Preschoolers' snoring tied to behavior problems
NEW YORK (Reuters Health) - Preschoolers who habitually snore may be at greater risk of behavioral problems than other kids their age, a study published Monday suggests.
Researchers found that two- and three-year-olds who snored loudly at least a couple of times per week tended to have more problems with inattention and hyperactivity.
More than one-third of those "persistent" snorers were considered to be at least at risk of a behavioral disorder, like attention-deficit hyperactivity disorder (ADHD).
That compared with 10 percent to 12 percent of their peers who either did not snore or had shorter-lived problems.
The study, published in the journal Pediatrics, adds to others that have linked children's behavior to so-called sleep-disordered breathing - when kids chronically snore, mouth-breathe or seem to stop breathing for several seconds at a time as they sleep (what doctors call "apnea").
The findings do not prove that the breathing problems directly lead to behavioral problems - or that treating the underlying cause of snoring can improve kids' behavior.
But they suggest that problem snoring is something parents and pediatricians should take seriously, according to lead researcher Dean W. Beebe, of Cincinnati Children's Hospital Medical Center.
"Kids are going to snore sometimes, especially when they have a cold," Beebe said in an interview. "It's when the snoring persists that it gets concerning."
Chronic, loud snoring, he said, "should be on parents' radar, and it's something they should bring up to their pediatrician."
The American Academy of Pediatrics already recommends that pediatricians ask parents about kids' snoring, in order to catch cases of sleep-disordered breathing. But in real life, that may or may not happen, Beebe said.
For many kids, especially three- to six-year-olds, loud snoring is caused by enlarged tonsils or adenoids, and removing the tissue can improve their ability to breathe at night.
Another treatment option is continuous positive airway pressure (CPAP), which involves wearing a special mask that delivers steady air pressure through the nose during sleep.
The current study does not say anything about whether such treatments prevent or ease behavior issues.
Beebe said some research has found that kids who get their enlarged tonsils and adenoids removed show behavior improvements.
But those studies were not controlled clinical trials, in which kids would be randomly assigned to have the surgery or not. Those types of studies are considered the "gold standard" in showing that a treatment actually works.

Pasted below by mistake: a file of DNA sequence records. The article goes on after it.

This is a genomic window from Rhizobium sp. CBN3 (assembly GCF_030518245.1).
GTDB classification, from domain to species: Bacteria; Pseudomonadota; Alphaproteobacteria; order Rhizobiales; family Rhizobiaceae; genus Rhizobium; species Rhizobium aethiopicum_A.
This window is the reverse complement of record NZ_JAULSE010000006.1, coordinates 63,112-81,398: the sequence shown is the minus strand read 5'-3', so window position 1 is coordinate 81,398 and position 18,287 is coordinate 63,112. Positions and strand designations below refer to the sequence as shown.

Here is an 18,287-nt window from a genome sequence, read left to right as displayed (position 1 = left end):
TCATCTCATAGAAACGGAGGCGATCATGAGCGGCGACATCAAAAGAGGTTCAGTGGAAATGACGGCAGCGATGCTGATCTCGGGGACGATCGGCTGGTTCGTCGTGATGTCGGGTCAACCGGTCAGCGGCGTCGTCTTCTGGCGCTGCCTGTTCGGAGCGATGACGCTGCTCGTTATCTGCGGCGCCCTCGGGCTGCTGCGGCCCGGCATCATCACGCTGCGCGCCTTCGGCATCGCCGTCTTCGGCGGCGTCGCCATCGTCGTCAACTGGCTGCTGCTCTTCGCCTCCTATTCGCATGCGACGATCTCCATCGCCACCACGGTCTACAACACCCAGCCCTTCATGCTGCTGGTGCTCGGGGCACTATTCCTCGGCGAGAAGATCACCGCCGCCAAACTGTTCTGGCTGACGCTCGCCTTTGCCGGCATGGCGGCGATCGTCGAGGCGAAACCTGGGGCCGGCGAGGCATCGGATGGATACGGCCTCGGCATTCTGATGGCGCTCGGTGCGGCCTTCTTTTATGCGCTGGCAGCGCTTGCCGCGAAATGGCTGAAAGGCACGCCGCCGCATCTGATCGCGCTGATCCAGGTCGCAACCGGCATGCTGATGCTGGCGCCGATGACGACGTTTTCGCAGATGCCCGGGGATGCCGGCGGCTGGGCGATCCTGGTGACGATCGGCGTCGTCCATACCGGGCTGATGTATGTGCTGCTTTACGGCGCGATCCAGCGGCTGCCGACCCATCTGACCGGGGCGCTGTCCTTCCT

"There is reason to believe that treatment might be helpful," Beebe said. "But we don't have the strong evidence we'd like."
There is, however, a clinical trial underway to test whether tonsil and adenoid surgery does help some kids' behavior problems.
The current study included 249 children who were followed from birth to age three. Overall, nine percent were considered persistent snorers, based on parents' reports. That meant they'd snored loudly at least twice a week at the ages of both two and three.
Another 23 percent were "transient" snorers, meaning they'd snored at least twice a week at either age two or three, but not both. The rest of the children, 68 percent, were considered non-snorers.
Overall, 35 percent of the persistent snorers scored high enough on a standard questionnaire to at least be considered "at risk" of a behavioral disorder. That doesn't mean they had one, though.
"It's not necessarily diagnostic," Beebe said. "But they're showing more problems than is typical."
There is a possibility that parents who complain of snoring problems are also more likely to complain about their kids' behavior, Beebe acknowledged.
But if that were the case in this study, he said, you'd probably see parents of transient snorers also report more behavior problems than parents of non-snorers did.
"But that's not what we see," Beebe said. "It's only if they're snoring at both ages."
There are reasons to believe that sleep-disordered breathing would affect children's behavior, according to Beebe. One reason is that poor sleep quality could make kids tired and more easily frustrated.
One study, Beebe noted, found that "nap-deprived" preschoolers had a tougher time with puzzles than their peers who got their nap.
And based on animal research, it's possible that when apnea causes oxygen levels to go down repeatedly overnight, there might be effects on the brain circuitry.
But there could also be other factors that explain the connection between snoring and behavior problems. Beebe's team accounted for family income, children's exposure to cigarette smoke and certain other factors, and the snoring-behavior link still held.
But, Beebe said, with these types of studies, it's always possible that there are other explanations.
For now, he recommended that parents be aware that persistent snoring is "not normal," and is something they should tell their pediatrician about.
SOURCE: bit.ly/jsoh2P Pediatrics, online August 13, 2012.
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